Death & Dying – A Taboo Topic or a Joyful, Normal Conversation?

by Jane Keep, UK

In the last few days a close relative of mine has passed over. Something that struck me in these last few weeks is how scared she was of dying. In talking this through with a wise practitioner I got to feel how strange it is that in many parts of the globe, talking about dying openly and preparing people for passing over is not naturally done. Yes, there are many amazing nurses, doctors and carers who are experienced in supporting people who pass over, but generally in society in my recent experience, a lot of people are uneasy talking about it, and we don’t educate people about the process of dying. 

I realise that although people die in many different ways, some form of simple, clear education could help people prepare for their own passing over, and to understand the passing over of their relatives or friends as and when this occurs. And just as we openly discuss births, and the physical body’s process of birth (even to the extent that I remember in school being shown a video of a woman giving birth), we could also openly discuss death and dying.

What I am now wondering is –

What if part of everyone’s schooling, education, and upbringing included learning about the cycles of life, and death, and how natural they are, and to offer education for everyone about dying, and what naturally happens to the body as it prepares to pass over?

What if over dinner at home, or during a cup of tea with a friend, it was quite natural to talk about dying just as it is natural to talk about a new baby, or about moving home?

What if we knew of someone who was close to passing over, or was terminally ill, and instead of tip-toeing in our conversations with them, we just talked about the process of dying as naturally as talking about what we had for our breakfast?

What if we truly, joyfully celebrated with those who were due to pass over with a few loving  words and a true light-ness and playfulness? Celebrating their life and  honouring them in death?

Of course everyone deals with death differently and the prospect of someone close to us dying brings up a range of feelings and can be a very emotionally challenging and distressing time. I wonder if in having more open conversations about death we could also discuss our grief around death with more clarity also? Would it also mean that we viewed death differently? Would it mean people who were dying would experience the process of dying differently?

As my close relative surrendered into those final hours, there was a sense of grace with her as she passed over. However I feel she may have found the experience in the months leading up to her passing over quite different if she, and our friends and relatives had been able to share our feelings more openly about how we felt about death and dying during that time. A conversation that was graceful, natural and open for us all to express our feelings. A conversation that was celebratory of her life and at the same time one that recognised the natural end of a cycle.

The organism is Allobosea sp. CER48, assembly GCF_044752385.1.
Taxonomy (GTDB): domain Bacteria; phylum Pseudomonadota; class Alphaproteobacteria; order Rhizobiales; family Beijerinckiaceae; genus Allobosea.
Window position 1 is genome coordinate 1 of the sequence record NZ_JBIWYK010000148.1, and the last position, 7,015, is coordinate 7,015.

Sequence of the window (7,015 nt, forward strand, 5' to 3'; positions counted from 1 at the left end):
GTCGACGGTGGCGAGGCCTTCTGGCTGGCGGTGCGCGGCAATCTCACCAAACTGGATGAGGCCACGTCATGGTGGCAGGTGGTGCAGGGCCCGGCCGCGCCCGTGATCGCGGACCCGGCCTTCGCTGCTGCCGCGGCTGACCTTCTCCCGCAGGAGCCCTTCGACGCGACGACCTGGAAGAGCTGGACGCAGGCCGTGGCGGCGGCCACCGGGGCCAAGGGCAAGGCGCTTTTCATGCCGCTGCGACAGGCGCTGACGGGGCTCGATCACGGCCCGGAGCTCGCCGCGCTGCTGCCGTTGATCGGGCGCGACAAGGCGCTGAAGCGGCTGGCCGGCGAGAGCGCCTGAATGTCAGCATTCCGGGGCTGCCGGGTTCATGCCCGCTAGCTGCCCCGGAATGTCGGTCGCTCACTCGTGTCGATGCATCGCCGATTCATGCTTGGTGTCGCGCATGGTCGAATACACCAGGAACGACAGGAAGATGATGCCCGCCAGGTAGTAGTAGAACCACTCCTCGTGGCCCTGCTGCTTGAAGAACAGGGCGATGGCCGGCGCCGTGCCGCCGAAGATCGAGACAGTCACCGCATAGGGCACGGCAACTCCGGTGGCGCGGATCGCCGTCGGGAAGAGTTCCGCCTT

1,131 thoughts on “Death & Dying – A Taboo Topic or a Joyful, Normal Conversation?

  1. If we were encouraged from a young age to speak and share about the cycle of life and the importance of honouring equally, all its phases I feel we would have more awareness of the importance of the passing over process, to the continuation of our evolution.

  2. Death certainly needs to be talked about more and normalised in our conversations. There is no need to drop our voices or to shush someone when discussing something so natural and something we will all have to face one day.

  3. ‘ What if over dinner at home, or during a cup of tea with a friend, it was quite natural to talk about dying just as it is natural to talk about a new baby, or about moving home? – This question exposes the degree to which we avoid talking about Death and Dying because it is never a discussion around the table unless one of our pets has died or a loved one has passed over and then with the repeating stress that is already accruing at this time, it encourages us to further separate from the most natural and ongoing discussion we need to have. Thanks Jane.

  4. Death is a topic that seems to never casually come up in a conversation over a cuppa and ‘how’s the weather?’ conversation – only until someone close to us dies, or we decide to do our will. Yet it is a definite that it will happen, so it does seem funny how little this topic is spoken about.

    1. I agree Johanne – actually there are a lot of topics we don’t discuss over a cuppa, at our dinner tables, and in life. We talk about the weather, traffic, transport, gossip, soap operas/tv and sometimes news stories but rarely are we curious about life, life cycles, and so many things about the world we live in – rarely do we start a conversation with a curiosity and intention to evolve, develop, truly learn and deepen our awareness, hence why death doesn’t come up too much in conversation in its fullest sense.

  5. When you place the conversation about having a baby beside that of someone dying, the difference is stark and yet they are naturally part of the one life cycle. Crazy really and shows how attached we become to people and the letting go of life. Rereading your blog here has been a real wake up for me as I continue to work in aged care.

    1. After observing someone dying I began to feel it was actually like a birth. The body goes through a kind of labour and surrender and the person completes the cycle, discarding what is no longer needed (that’s truly what dies so to speak), and they are then birthed towards their next life. Yes the body dies and there is an ending, but the being, the essence of the person, is birthed into a new cycle.